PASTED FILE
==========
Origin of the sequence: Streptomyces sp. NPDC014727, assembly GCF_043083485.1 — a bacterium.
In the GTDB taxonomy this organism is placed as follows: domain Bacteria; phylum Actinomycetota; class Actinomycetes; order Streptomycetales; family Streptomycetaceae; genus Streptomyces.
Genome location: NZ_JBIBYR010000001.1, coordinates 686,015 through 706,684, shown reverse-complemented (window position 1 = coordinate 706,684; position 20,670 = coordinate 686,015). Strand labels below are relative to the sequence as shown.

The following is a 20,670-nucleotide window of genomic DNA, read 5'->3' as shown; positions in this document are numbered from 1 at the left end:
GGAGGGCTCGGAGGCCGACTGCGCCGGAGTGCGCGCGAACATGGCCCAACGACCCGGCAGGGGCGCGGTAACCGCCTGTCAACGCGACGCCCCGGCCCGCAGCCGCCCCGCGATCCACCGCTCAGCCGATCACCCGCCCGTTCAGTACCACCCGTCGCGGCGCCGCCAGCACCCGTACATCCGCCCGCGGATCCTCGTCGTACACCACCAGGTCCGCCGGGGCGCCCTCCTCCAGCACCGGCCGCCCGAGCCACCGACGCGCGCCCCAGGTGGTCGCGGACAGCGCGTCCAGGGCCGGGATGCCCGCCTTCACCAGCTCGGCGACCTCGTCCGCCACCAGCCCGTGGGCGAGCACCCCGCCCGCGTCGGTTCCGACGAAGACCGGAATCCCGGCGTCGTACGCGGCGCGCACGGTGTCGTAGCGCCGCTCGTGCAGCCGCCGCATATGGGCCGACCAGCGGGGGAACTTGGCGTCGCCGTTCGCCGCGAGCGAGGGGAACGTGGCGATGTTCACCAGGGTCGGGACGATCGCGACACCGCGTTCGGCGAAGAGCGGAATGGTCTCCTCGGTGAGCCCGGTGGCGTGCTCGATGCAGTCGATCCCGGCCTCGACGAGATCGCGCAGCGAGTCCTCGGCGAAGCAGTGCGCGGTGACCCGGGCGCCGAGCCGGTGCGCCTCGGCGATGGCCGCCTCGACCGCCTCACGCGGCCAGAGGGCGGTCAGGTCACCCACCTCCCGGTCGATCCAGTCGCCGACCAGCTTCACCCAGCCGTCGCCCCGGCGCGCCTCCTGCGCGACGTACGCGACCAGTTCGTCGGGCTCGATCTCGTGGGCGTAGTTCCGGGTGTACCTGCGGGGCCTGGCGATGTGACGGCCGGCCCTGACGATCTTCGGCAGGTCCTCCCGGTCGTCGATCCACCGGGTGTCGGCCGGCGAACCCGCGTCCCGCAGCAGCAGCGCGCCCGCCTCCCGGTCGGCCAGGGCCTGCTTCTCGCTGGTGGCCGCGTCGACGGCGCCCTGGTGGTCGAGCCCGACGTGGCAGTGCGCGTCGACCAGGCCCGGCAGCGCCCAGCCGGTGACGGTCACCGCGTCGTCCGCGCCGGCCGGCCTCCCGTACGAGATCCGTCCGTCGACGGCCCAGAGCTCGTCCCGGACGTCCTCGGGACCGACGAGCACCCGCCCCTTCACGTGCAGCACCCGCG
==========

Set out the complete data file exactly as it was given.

Origin of the sequence: Streptomyces sp. NPDC014727, assembly GCF_043083485.1 — a bacterium.
In the GTDB taxonomy this organism is placed as follows: domain Bacteria; phylum Actinomycetota; class Actinomycetes; order Streptomycetales; family Streptomycetaceae; genus Streptomyces.
Genome location: NZ_JBIBYR010000001.1, coordinates 686,015 through 706,684, shown reverse-complemented (window position 1 = coordinate 706,684; position 20,670 = coordinate 686,015). Strand labels below are relative to the sequence as shown.

The following is a 20,670-nucleotide window of genomic DNA, read 5'->3' as shown; positions in this document are numbered from 1 at the left end:
GGAGGGCTCGGAGGCCGACTGCGCCGGAGTGCGCGCGAACATGGCCCAACGACCCGGCAGGGGCGCGGTAACCGCCTGTCAACGCGACGCCCCGGCCCGCAGCCGCCCCGCGATCCACCGCTCAGCCGATCACCCGCCCGTTCAGTACCACCCGTCGCGGCGCCGCCAGCACCCGTACATCCGCCCGCGGATCCTCGTCGTACACCACCAGGTCCGCCGGGGCGCCCTCCTCCAGCACCGGCCGCCCGAGCCACCGACGCGCGCCCCAGGTGGTCGCGGACAGCGCGTCCAGGGCCGGGATGCCCGCCTTCACCAGCTCGGCGACCTCGTCCGCCACCAGCCCGTGGGCGAGCACCCCGCCCGCGTCGGTTCCGACGAAGACCGGAATCCCGGCGTCGTACGCGGCGCGCACGGTGTCGTAGCGCCGCTCGTGCAGCCGCCGCATATGGGCCGACCAGCGGGGGAACTTGGCGTCGCCGTTCGCCGCGAGCGAGGGGAACGTGGCGATGTTCACCAGGGTCGGGACGATCGCGACACCGCGTTCGGCGAAGAGCGGAATGGTCTCCTCGGTGAGCCCGGTGGCGTGCTCGATGCAGTCGATCCCGGCCTCGACGAGATCGCGCAGCGAGTCCTCGGCGAAGCAGTGCGCGGTGACCCGGGCGCCGAGCCGGTGCGCCTCGGCGATGGCCGCCTCGACCGCCTCACGCGGCCAGAGGGCGGTCAGGTCACCCACCTCCCGGTCGATCCAGTCGCCGACCAGCTTCACCCAGCCGTCGCCCCGGCGCGCCTCCTGCGCGACGTACGCGACCAGTTCGTCGGGCTCGATCTCGTGGGCGTAGTTCCGGGTGTACCTGCGGGGCCTGGCGATGTGACGGCCGGCCCTGACGATCTTCGGCAGGTCCTCCCGGTCGTCGATCCACCGGGTGTCGGCCGGCGAACCCGCGTCCCGCAGCAGCAGCGCGCCCGCCTCCCGGTCGGCCAGGGCCTGCTTCTCGCTGGTGGCCGCGTCGACGGCGCCCTGGTGGTCGAGCCCGACGTGGCAGTGCGCGTCGACCAGGCCCGGCAGCGCCCAGCCGGTGACGGTCACCGCGTCGTCCGCGCCGGCCGGCCTCCCGTACGAGATCCGTCCGTCGACGGCCCAGAGCTCGTCCCGGACGTCCTCGGGACCGACGAGCACCCGCCCCTTCACGTGCAGCACCCGCG